N.Y.C. schools will replace the gifted and talented admissions exam with a lottery this year.
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N.Y.C. schools will replace the gifted and talented admissions exam with a lottery this year.

New York City’s process for gifting young people and children will change this year, due to disruption due to epidemics and growing opposition High stakes test The city has used 4-year-olds to evaluate them.

For this year only, families of children interested in gift programs will be enrolled in a random lottery in May – but only after that their children are recommended to the programs by their preschool teachers. Students who have not been enrolled in prekindergarten may apply for a virtual interview with an education specialist to determine eligibility. Mayor Bill de Blasio has said that this year’s admissions process is a stopgap solution, and he has promised to come up with a long-term plan on admissions gifted before leaving office in January 2022.

Weeks after New York City announced uncertainty about how children would be accepted into gift-giving events amid the epidemic. Earlier this year, Mr. de Blasio said he would offer the gifted exam for just one more year to avoid parental dissolution. But an educational panel that usually serves as a rubber stamp for the mayor turned down His plan to renew the gift test contract for a final year. Left City Hall to find another temporary solution.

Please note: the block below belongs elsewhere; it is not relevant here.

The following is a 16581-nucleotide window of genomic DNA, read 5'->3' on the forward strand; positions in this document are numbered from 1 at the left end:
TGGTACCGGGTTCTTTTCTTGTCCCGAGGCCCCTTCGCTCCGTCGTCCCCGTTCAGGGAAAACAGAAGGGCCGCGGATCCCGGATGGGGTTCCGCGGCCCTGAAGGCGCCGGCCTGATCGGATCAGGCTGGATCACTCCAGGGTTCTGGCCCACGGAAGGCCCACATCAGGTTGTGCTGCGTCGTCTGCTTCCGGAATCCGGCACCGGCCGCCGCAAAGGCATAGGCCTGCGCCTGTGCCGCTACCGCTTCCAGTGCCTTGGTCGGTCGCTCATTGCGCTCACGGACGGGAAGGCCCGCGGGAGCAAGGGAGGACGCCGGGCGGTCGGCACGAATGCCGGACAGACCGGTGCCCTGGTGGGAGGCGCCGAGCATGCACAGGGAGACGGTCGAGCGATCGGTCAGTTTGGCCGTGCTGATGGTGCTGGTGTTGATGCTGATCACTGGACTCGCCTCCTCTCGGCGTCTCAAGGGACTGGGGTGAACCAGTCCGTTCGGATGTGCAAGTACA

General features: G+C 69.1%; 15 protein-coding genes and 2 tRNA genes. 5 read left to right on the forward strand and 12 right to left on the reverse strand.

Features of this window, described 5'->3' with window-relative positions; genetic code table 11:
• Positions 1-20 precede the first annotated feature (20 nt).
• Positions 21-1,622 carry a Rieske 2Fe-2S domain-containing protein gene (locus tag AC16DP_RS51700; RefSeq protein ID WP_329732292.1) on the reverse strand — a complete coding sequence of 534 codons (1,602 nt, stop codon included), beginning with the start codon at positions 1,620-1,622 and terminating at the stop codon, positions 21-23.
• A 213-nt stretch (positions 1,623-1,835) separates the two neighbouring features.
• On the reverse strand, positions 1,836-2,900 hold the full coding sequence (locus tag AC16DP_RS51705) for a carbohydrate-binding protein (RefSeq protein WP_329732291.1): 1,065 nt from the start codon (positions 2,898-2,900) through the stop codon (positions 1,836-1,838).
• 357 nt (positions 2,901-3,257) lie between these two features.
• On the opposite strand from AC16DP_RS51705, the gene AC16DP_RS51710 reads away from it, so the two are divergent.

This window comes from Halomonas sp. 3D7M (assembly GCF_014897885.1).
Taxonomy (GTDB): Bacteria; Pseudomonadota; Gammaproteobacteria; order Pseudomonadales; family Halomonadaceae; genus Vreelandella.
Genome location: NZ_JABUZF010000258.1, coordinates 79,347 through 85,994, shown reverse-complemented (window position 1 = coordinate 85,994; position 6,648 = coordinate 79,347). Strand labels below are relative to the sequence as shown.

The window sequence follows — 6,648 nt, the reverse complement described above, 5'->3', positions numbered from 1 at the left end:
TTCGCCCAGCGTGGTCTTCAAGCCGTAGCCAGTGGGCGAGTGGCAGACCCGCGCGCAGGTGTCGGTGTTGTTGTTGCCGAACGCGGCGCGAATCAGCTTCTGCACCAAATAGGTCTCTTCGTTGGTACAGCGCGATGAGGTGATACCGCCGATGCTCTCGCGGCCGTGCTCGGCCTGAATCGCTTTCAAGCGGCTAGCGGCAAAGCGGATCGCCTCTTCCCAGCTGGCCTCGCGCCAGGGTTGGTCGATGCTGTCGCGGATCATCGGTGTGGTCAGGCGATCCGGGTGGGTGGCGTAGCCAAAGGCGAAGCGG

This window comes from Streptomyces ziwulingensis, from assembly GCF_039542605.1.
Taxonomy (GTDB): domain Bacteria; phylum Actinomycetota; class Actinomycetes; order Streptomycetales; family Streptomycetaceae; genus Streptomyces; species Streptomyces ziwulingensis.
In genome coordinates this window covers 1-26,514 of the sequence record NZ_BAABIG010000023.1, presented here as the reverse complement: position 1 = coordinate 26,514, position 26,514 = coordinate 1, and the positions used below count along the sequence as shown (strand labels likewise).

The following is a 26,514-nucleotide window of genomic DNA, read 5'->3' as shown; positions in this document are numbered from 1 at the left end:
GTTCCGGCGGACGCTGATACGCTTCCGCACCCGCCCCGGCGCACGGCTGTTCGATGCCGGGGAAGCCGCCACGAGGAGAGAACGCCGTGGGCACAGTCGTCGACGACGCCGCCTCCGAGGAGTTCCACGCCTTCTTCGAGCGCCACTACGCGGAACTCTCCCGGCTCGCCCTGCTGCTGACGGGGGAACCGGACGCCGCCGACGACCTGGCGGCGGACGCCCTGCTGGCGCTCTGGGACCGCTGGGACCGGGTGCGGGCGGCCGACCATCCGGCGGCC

But it was all but inevitable that the city would eventually end the trial, which has been granted for the past 15 years. The test has been widely criticized by experts, including several proponents of gifted education, who have stated that single exams given to young children are not the appropriate method for intellectual gift giving. The exam is usually given in January for classes that begin the fall.

The deeper issue of how or whether the talented sections of the city should continue is much more controversial and complex, And present a major challenge for the next mayor. Gifted education is a third-rail political issue in New York City, as the programs are clearly unproven with the overall system. While Black and Latino students make up about 70 percent of the district, they represent only about a quarter of children in gifted programs.



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